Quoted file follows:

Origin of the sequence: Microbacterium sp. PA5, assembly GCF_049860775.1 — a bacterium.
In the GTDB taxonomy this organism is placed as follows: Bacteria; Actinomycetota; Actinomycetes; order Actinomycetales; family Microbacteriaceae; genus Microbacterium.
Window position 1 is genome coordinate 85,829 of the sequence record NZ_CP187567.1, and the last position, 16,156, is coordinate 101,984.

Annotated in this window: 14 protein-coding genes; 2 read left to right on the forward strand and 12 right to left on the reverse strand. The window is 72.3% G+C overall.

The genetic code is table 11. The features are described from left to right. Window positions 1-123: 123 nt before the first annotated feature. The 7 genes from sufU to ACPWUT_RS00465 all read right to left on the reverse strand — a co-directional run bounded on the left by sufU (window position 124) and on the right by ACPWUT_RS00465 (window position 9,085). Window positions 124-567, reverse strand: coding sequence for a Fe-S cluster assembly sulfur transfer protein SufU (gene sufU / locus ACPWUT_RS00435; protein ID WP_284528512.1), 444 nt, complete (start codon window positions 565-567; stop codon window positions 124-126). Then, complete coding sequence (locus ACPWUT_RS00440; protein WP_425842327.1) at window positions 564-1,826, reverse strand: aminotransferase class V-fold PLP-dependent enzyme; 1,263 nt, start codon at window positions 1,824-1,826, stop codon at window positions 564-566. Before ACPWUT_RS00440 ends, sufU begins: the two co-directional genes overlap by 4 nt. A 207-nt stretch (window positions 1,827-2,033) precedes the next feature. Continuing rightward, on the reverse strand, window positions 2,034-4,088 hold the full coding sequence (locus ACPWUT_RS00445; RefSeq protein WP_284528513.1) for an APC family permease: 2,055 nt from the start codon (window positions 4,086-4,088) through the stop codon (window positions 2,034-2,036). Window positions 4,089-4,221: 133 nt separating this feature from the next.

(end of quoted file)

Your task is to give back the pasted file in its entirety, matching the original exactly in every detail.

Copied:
Origin of the sequence: Microbacterium sp. PA5, assembly GCF_049860775.1 — a bacterium.
In the GTDB taxonomy this organism is placed as follows: Bacteria; Actinomycetota; Actinomycetes; order Actinomycetales; family Microbacteriaceae; genus Microbacterium.
Window position 1 is genome coordinate 85,829 of the sequence record NZ_CP187567.1, and the last position, 16,156, is coordinate 101,984.

Annotated in this window: 14 protein-coding genes; 2 read left to right on the forward strand and 12 right to left on the reverse strand. The window is 72.3% G+C overall.

The genetic code is table 11. The features are described from left to right. Window positions 1-123: 123 nt before the first annotated feature. The 7 genes from sufU to ACPWUT_RS00465 all read right to left on the reverse strand — a co-directional run bounded on the left by sufU (window position 124) and on the right by ACPWUT_RS00465 (window position 9,085). Window positions 124-567, reverse strand: coding sequence for a Fe-S cluster assembly sulfur transfer protein SufU (gene sufU / locus ACPWUT_RS00435; protein ID WP_284528512.1), 444 nt, complete (start codon window positions 565-567; stop codon window positions 124-126). Then, complete coding sequence (locus ACPWUT_RS00440; protein WP_425842327.1) at window positions 564-1,826, reverse strand: aminotransferase class V-fold PLP-dependent enzyme; 1,263 nt, start codon at window positions 1,824-1,826, stop codon at window positions 564-566. Before ACPWUT_RS00440 ends, sufU begins: the two co-directional genes overlap by 4 nt. A 207-nt stretch (window positions 1,827-2,033) precedes the next feature. Continuing rightward, on the reverse strand, window positions 2,034-4,088 hold the full coding sequence (locus ACPWUT_RS00445; RefSeq protein WP_284528513.1) for an APC family permease: 2,055 nt from the start codon (window positions 4,086-4,088) through the stop codon (window positions 2,034-2,036). Window positions 4,089-4,221: 133 nt separating this feature from the next.